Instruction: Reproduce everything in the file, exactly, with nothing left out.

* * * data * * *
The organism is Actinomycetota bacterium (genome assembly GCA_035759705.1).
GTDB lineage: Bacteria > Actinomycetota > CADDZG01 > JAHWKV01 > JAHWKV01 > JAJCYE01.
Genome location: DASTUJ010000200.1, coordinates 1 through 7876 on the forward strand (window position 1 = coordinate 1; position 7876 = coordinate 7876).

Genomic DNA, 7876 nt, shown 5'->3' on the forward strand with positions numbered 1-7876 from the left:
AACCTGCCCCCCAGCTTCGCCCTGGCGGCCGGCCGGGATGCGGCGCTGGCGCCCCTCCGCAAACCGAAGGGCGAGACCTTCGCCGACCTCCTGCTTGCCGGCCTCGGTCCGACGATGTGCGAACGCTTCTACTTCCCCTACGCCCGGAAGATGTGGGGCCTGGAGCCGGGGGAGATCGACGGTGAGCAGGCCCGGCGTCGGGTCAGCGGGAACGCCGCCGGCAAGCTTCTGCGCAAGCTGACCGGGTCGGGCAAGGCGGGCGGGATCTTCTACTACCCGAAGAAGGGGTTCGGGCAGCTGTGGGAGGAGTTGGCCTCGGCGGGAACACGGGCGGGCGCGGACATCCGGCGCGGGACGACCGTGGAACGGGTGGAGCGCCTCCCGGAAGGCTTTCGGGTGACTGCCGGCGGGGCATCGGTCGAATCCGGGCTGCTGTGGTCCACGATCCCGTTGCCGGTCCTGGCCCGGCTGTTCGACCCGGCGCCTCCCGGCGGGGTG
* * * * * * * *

The organism is Actinomycetota bacterium (genome assembly GCA_035759705.1).
GTDB lineage: Bacteria > Actinomycetota > CADDZG01 > JAHWKV01 > JAHWKV01 > JAJCYE01.
Genome location: DASTUJ010000200.1, coordinates 1 through 7876 on the forward strand (window position 1 = coordinate 1; position 7876 = coordinate 7876).

Genomic DNA, 7876 nt, shown 5'->3' on the forward strand with positions numbered 1-7876 from the left:
AACCTGCCCCCCAGCTTCGCCCTGGCGGCCGGCCGGGATGCGGCGCTGGCGCCCCTCCGCAAACCGAAGGGCGAGACCTTCGCCGACCTCCTGCTTGCCGGCCTCGGTCCGACGATGTGCGAACGCTTCTACTTCCCCTACGCCCGGAAGATGTGGGGCCTGGAGCCGGGGGAGATCGACGGTGAGCAGGCCCGGCGTCGGGTCAGCGGGAACGCCGCCGGCAAGCTTCTGCGCAAGCTGACCGGGTCGGGCAAGGCGGGCGGGATCTTCTACTACCCGAAGAAGGGGTTCGGGCAGCTGTGGGAGGAGTTGGCCTCGGCGGGAACACGGGCGGGCGCGGACATCCGGCGCGGGACGACCGTGGAACGGGTGGAGCGCCTCCCGGAAGGCTTTCGGGTGACTGCCGGCGGGGCATCGGTCGAATCCGGGCTGCTGTGGTCCACGATCCCGTTGCCGGTCCTGGCCCGGCTGTTCGACCCGGCGCCTCCCGGCGGGGTG